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Cumulative voting

Cumulative voting (accumulation voting or weighted voting) is a multiple-winner voting system intended to promote proportional representation. It is used heavily in corporate governance, where it is mandated by many U.S. states, and it was used to elect the Illinois House of Representatives from 1870 until 1980. Its was used in England in the late 19th century to elect school boards.

In this system, a voter facing multiple choices is given X number of points. The voter can then assign his points to one or more of the choices, thus enabling one to weight one's vote if desired.

Unlike preference voting where the numbers represent ranks of choices or candidates in some order (i.e. they are ordinal numbers), in cumulative votes the numbers represent quantities (i.e. they are cardinal numbers).

This form of voting is advocated by those who argue that minorities deserve better representation, and thus could (by concentrating their votes on a small number of minority candidates) ensure some representation from the minority.

There is nothing in this system that requires each voter to be given the same of points each, apart from general policies of electoral equality. So if certain voters are seen as being more deserving, perhaps because they are in an oppressed group, are cleverer, or make a bigger financial contribution, they could be assigned more points per voter.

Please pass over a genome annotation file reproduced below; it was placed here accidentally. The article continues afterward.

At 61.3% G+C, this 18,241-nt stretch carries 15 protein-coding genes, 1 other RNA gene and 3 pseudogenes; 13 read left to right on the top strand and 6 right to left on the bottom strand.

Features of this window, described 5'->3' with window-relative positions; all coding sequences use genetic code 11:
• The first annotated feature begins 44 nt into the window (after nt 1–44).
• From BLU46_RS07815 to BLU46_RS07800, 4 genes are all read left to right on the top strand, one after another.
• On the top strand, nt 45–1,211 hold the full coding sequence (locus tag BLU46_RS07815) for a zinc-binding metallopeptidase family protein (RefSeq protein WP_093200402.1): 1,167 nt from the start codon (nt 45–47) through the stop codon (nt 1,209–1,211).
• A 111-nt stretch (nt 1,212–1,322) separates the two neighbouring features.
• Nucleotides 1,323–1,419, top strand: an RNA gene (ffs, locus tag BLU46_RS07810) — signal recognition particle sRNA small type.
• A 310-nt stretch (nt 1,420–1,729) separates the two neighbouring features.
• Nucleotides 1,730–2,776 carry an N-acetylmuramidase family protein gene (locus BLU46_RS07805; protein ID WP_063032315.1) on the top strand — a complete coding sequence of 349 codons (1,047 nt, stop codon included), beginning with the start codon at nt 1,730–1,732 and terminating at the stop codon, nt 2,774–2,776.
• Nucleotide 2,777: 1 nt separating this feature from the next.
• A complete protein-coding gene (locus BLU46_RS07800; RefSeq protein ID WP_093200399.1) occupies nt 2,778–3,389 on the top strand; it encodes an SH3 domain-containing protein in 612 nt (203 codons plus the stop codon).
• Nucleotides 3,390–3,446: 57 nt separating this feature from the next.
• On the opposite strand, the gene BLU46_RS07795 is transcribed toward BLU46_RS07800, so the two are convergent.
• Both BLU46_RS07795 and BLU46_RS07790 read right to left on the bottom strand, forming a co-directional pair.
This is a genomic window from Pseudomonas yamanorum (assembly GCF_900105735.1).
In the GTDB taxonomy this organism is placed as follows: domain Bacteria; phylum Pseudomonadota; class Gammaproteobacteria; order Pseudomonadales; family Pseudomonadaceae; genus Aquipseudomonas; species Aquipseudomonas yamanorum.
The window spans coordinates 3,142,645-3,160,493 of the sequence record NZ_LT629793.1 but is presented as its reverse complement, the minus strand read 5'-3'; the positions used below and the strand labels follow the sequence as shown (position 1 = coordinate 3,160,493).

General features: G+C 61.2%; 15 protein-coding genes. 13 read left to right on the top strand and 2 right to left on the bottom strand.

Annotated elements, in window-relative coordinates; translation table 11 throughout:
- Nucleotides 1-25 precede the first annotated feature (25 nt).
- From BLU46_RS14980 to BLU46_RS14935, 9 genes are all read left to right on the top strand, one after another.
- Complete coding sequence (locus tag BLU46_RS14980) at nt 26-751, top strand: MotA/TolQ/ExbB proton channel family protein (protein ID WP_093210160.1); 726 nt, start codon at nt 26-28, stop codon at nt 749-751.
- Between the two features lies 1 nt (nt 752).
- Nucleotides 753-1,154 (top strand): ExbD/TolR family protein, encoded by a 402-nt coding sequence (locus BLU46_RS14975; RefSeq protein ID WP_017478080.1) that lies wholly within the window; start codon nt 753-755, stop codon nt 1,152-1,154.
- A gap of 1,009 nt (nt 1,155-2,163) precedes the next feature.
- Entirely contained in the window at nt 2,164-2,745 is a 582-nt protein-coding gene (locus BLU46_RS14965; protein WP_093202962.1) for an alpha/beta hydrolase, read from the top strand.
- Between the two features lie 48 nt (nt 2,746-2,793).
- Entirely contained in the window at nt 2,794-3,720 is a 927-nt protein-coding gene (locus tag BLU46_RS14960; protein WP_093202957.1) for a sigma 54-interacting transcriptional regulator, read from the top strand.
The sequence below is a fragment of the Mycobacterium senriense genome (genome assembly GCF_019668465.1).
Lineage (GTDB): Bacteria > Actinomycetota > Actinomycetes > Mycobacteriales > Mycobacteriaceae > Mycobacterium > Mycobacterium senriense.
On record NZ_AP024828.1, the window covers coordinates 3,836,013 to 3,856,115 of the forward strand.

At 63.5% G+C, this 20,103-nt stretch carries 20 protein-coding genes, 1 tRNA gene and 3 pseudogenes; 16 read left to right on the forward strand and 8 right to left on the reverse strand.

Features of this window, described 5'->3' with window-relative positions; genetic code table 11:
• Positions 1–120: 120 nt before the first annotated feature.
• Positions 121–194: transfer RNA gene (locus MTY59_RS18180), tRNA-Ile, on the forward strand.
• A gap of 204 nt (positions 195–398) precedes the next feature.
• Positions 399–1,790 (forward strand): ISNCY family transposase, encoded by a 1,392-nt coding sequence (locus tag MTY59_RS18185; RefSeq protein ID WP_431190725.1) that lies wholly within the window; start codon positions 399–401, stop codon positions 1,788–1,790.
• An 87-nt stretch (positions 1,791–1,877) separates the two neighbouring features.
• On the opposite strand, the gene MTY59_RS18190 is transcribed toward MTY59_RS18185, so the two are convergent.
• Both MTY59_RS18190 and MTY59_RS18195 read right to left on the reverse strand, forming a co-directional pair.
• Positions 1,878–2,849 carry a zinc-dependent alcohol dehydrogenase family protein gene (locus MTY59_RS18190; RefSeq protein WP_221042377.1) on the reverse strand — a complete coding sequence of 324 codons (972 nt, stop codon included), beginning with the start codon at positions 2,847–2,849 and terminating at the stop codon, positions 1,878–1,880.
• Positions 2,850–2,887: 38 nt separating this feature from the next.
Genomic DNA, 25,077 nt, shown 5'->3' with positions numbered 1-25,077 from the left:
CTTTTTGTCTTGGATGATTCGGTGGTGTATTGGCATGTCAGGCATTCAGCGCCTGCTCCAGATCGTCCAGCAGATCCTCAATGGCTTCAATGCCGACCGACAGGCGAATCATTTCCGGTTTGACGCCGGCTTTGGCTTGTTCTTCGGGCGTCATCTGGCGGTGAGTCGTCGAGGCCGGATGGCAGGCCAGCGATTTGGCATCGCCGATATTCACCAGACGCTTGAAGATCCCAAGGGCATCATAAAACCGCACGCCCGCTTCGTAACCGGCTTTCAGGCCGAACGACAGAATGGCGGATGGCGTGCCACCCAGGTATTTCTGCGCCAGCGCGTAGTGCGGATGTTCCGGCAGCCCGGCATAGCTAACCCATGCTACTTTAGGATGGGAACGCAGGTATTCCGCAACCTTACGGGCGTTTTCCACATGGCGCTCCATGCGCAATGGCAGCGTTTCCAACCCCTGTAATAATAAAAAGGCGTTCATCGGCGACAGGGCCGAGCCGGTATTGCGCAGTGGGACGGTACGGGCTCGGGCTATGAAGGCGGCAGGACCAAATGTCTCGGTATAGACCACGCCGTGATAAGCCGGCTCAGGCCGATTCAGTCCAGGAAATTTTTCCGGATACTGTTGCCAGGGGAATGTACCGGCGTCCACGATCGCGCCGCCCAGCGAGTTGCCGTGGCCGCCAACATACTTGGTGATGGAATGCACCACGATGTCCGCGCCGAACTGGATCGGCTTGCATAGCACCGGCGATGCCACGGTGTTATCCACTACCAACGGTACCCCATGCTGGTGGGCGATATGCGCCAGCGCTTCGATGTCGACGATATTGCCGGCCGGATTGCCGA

If each voter has the same number of points then typically the number of votes would be equal to the number of winners, though there is no reason why this should be required. If each voter is given just one point then the system becomes identical to a single non-transferable vote. While giving voters more points may appear to give them a greater ability to graduate their support for individual candidates, it is not obvious that it changes the democratic structure of the method.

Tactical voting is the rational response to this system. The strategy of voters should be to balance how strong their preferences for individual candidates are against how close those candidates will be to the critical number of votes needed for election.

This describes how cumulative voting works in a single case. Where there is a General Election, several cases occur simultaneously in different constituencies. There is no automatic requirement that all of these should return the same numbers of winners under all implementations; indeed certain demographic rules for boundary changes might alter the number of winners as well as, or instead of, the boundaries. So the special case of one single winner is possible; if voters in this case also only have one vote then this is identical to First-past-the-post_election_system voting.